Thursday, June 4, 2009

The suddenness of an ending

I am startled, maybe even shook by the death of David Carradine. I am at the tale end of that generation who grew up with the image of the lanky man on TV portraying a monk from the East walking through the Old West.

Actor David Carradine found dead in Bangkok

But this is not about any scripted episode of a TV show or a scene from a movie and I'm just a fan. Can't claim to know what the man himself was like. No idea what angels or devils were perched on his shoulders. So I can't say anything that relates specifically to him. Maybe in the time ahead there will be a clearer picture. [UPDATE: New reports indicate Carradine's death may have been accidental. Rather than take down or alter the focus of the post, I am going to leave the rest in place. It is terribly unfortunate that this has happened, accident or not.]

The news today brings me back to another recent loss from the entertainment industry.

Making Sense of the Lucy Gordon Tragedy

The families will wrestle with a kind of loss that you can't really answer even with notes left behind.

Some might say "Just 'cowboy up' when life knocks you down." But first, the person has to admit to themselves that something is not right. You can't fix anything unless you take that serious look and say "Houston, we have a problem."

Everyone has reasons to get angry, sad, outraged. I don't think there is a person on the planet who has not been put off or been wronged in some fashion.

Likewise... any of us can be the source of another person's animosity.

I admit I've fought with depression and sought counseling, lots of people have. I can also say have said and done some selfish, crappy things towards other people. Confronting such issues makes the difference.

There is a saying, not my own, a philosophy really: "I am who I am through those around me." That's a paraphrase of the Ubuntu philosophy. The notion is that we are enriched by the well-being of those around us and we share in the hurt when they are downtrodden.

I'd like to tweak that saying just a bit: "I am who I am through the people around me...or lack thereof."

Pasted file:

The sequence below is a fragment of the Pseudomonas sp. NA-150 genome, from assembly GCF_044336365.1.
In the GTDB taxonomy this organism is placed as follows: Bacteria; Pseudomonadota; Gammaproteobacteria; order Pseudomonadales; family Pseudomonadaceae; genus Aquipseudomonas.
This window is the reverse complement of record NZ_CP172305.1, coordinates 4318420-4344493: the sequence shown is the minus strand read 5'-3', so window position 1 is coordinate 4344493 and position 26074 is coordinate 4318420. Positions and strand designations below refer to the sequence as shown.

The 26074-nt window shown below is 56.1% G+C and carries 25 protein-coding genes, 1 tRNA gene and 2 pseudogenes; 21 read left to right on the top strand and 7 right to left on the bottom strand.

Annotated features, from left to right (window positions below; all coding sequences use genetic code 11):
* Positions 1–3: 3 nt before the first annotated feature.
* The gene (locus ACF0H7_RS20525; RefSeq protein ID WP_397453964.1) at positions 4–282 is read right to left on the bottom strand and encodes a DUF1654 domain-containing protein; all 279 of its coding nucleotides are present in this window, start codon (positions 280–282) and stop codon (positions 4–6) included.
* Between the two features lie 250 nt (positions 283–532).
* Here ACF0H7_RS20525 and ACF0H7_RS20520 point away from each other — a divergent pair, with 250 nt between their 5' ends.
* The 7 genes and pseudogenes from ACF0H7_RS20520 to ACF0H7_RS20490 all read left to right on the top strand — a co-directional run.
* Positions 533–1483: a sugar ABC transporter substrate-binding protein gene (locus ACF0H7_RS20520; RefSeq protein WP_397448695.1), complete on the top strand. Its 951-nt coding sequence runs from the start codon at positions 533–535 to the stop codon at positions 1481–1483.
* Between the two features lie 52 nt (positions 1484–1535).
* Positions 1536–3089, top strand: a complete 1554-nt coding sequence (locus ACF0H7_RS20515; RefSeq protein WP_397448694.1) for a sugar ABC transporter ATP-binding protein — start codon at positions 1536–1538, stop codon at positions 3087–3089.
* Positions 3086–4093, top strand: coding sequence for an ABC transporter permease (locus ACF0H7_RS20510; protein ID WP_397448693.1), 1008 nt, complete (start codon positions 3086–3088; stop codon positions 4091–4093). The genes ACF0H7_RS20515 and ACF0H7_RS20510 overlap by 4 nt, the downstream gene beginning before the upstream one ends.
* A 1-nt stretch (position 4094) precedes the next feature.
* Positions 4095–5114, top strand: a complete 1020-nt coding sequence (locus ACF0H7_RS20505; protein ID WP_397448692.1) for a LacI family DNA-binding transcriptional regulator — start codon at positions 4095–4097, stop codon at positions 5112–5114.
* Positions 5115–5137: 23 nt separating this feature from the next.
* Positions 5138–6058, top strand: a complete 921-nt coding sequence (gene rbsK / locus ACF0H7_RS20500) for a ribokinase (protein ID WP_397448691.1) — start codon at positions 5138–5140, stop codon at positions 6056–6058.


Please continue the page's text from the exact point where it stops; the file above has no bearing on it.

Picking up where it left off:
My point is that you cannot forget about the people you don't see. I'm not saying you have to run around hugging everyone or make peace with someone out to do you harm. But rather, think about people you have lost touch with or otherwise dismissed. You may have strong reasons for it or simply time and distance took over. Then again, consider what your day will be like without ever hearing from or seeing that person. Consider what it will be like to have them gone forever.

You can't make the decision for other people to keep fighting for themselves when life gets them down. They have to do their own heavy lifting. But, you can remind them why they are important to have around and part of your day.

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Flame and Bone

When I was made from fire
Poured into the tender vessel of caution
That keeps my smoke from rising
Quickly did I discover that apart from crisp drizzles or falling snow
The world chilled my touched
Walking the narrow cornered gap between girders and cut stone
One learns to tuck his shoulders in or risk
Jostling a neighbor passing by rapt with want
For a clear path without the distraction
Of another man's boiling eyes
The tip of a finger
That oldest of all weapons
Grown deadlier and pristine in its invention
Gathers a mote of a cinder on its bare flesh
And turns pondering how best to scratch the impious itch
Prying open the tender seam
Where the oil of thought dews
Offering a new wick to ignite
Squirming alive as a salamander of mischief
That yearns for a taste of air it is so ready to devour
The steam of breath betrays me
Before the glint of orange spreads
In popping bright waves
Eroding the fibers feeding it
Leaving naught but ash
As my shell of quietude falls away